Whale sneezes and hippo conundrums

*hangs head in shame* I didn't know off the bat. At one point I wanted to be a cetacean biologist, but I only have a useless biology degree and live in the desert far from any marine life of any sort. A quick search revealed the following:

Cetaceans do have mucus in their blowholes. Part of the cloud of spray from a whale blowing on the surface is mucus from the nasal cavity, though it's mostly water vapor and oil droplets from the sinuses.

Whales can get infections in their blowholes, much like we can get sinus infections. Discharge of mucus is often a symptom of infection. Whales can cough through their blowholes, but don't actually sneeze the way we (or our dogs or cats) would.

And on an interesting tangent, my genetics prof indicated that molecular evidence is forcing a reclassification of several mammalian orders. The artiodactyles (even-toed hooved mammals such as cows, goats and deer) and cetacea (whales, dolphins and porpoises) are being reclassified into a single order or maybe a superorder called artio-cetacea or some such. Hooray for the weirdness of hippos.

Re: Whale sneezes and hippo conundrums

And hyraxes, also an "early common prototype" creature in this lineage. The hyrax is a sort of hooved ruminant -- but with a tiny hoof on each toe, rather like a human fingernail I'm told.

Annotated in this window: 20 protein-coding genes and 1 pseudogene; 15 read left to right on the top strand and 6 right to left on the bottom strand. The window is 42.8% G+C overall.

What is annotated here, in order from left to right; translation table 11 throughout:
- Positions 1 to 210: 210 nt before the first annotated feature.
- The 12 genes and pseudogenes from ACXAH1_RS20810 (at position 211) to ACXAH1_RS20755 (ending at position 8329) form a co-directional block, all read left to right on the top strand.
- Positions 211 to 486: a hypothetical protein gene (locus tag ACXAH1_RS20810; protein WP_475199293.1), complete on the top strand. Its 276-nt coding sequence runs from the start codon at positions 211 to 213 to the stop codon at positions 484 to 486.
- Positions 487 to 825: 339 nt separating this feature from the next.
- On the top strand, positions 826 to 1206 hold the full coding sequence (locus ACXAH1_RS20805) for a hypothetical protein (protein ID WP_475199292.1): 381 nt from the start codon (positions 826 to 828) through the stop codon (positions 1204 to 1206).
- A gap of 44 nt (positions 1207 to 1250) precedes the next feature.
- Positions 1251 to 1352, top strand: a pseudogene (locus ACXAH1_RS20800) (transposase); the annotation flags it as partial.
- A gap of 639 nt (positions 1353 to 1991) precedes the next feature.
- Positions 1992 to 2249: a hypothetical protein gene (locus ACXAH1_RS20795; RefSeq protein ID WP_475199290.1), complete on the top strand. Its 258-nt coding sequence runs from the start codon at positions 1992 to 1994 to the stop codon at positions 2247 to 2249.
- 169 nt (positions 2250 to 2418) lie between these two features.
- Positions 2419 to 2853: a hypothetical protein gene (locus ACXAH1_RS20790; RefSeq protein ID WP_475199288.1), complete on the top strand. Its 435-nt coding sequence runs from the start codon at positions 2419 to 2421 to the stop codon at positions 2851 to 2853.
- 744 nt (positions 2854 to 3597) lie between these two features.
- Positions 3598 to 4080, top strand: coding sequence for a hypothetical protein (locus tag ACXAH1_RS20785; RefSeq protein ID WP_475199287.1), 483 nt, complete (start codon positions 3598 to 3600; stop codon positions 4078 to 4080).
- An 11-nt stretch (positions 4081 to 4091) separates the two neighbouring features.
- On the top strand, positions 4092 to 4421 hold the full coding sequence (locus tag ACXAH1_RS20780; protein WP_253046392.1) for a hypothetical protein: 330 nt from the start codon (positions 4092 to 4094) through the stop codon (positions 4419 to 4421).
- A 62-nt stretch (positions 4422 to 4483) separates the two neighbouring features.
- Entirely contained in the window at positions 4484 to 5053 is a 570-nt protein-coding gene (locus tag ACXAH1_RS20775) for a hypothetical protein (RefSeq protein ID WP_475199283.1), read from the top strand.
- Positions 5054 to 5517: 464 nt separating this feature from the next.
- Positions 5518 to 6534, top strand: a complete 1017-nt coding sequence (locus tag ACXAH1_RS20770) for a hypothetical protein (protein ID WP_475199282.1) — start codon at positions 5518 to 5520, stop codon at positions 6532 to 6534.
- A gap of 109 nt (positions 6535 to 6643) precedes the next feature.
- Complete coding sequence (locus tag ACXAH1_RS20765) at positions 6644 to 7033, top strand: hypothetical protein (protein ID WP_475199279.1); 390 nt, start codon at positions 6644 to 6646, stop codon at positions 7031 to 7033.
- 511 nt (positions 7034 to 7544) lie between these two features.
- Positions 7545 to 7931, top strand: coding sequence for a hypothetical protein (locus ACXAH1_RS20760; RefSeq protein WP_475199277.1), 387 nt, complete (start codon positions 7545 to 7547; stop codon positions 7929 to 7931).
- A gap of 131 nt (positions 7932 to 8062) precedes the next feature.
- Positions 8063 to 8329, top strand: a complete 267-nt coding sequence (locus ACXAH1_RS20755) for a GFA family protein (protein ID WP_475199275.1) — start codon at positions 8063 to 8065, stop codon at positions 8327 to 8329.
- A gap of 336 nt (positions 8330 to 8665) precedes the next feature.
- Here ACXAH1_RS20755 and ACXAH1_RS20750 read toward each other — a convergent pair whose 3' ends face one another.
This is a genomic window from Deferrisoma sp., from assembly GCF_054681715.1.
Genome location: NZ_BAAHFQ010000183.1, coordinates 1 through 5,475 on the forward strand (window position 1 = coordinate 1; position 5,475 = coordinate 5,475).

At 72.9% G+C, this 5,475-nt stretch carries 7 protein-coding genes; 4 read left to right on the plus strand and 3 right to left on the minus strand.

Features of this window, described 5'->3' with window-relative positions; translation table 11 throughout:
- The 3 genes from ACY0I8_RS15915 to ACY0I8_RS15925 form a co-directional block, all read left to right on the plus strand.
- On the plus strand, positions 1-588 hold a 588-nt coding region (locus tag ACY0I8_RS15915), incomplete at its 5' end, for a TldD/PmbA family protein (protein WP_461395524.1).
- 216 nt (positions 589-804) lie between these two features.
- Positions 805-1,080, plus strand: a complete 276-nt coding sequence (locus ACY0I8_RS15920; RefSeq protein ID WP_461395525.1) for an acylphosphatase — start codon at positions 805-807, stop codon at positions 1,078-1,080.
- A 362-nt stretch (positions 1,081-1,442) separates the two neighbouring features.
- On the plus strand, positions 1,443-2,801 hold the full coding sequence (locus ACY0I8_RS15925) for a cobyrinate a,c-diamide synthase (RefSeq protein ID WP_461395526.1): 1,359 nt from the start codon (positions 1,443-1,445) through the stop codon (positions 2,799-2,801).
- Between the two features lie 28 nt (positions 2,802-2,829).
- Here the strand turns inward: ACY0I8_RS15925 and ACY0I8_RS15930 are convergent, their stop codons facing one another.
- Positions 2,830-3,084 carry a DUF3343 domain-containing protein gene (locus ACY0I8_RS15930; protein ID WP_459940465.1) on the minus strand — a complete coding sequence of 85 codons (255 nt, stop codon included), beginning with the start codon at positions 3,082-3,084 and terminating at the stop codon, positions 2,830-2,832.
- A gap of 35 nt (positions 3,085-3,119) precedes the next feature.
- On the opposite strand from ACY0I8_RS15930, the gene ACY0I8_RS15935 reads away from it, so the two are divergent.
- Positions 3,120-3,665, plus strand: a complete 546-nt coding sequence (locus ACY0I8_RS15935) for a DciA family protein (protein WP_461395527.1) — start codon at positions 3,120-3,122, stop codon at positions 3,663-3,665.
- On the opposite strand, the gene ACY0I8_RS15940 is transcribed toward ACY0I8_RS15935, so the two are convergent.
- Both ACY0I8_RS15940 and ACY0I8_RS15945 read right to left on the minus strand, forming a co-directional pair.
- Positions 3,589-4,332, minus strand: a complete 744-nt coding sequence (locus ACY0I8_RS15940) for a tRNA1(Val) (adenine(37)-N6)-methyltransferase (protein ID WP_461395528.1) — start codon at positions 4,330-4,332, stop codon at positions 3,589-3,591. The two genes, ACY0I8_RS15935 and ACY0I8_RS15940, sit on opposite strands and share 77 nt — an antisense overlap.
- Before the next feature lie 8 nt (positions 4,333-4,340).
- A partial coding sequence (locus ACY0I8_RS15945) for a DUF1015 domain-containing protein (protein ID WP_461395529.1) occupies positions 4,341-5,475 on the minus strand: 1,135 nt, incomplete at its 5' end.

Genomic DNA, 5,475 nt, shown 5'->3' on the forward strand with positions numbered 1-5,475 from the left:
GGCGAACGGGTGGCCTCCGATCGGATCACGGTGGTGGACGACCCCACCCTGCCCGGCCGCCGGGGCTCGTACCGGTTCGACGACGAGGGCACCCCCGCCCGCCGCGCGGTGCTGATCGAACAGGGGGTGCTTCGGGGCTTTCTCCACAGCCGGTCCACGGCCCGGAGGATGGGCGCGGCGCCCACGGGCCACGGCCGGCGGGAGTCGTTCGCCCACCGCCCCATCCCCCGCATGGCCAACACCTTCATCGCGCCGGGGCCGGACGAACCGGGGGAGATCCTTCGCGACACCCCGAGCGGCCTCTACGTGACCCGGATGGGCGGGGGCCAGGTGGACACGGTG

"I hate the heinous hyrax," she said...

===|==============/ Level Head

Re: Whale sneezes and hippo conundrums

Woo! Thank you, I feel better for knowing this.

Whoa! This puts a whole new perspective in that one really old Mario game -- was it Mario Brothers 2? -- in which there was a level in which you walked around on little clouds generated by whales' spouting.

Thanks. Now I have the image of Murray the Sperm whale carrying around waterproof tissues and complaining about his allergies to algae and kelp and "oi, the sea urchins!" (say in jewish/newyork accent)

I gotta say by all the responses- how many here have useless Biology degrees that have nothing to do with their current jobs, their lifestyle, or anything in particular?

I'm one- I counted two or three others...

As you may have gathered from my above message, I'm one. The closest I get to working with my degree nowadays is having wildlife pictures around my desk at my job ;)

Yup, I'm definitely one. I got a moderately useless Classics (Latin & Greek, etc.) degree while I was at it too, but my grammar and spelling is nearly impeccable, in part thanks to it. But I enjoyed almost all the classes I took, it's why I majored in those departments. About the closest my current income endeavors bring me to animals are the pets some of my clients have.

whale snot

Would you believe the irony of this? I just read this post only to go downstairs and turn on the TV to the National geographic channel, just in time to see a beached beluga. And there was plenty of mucus coming out of the blowhole. A lot of mucus. Fortunately the tide came and the whale got free leaving me wondering whether or not that was coincidence or if forces are conspiring to let me know that whales have boogers.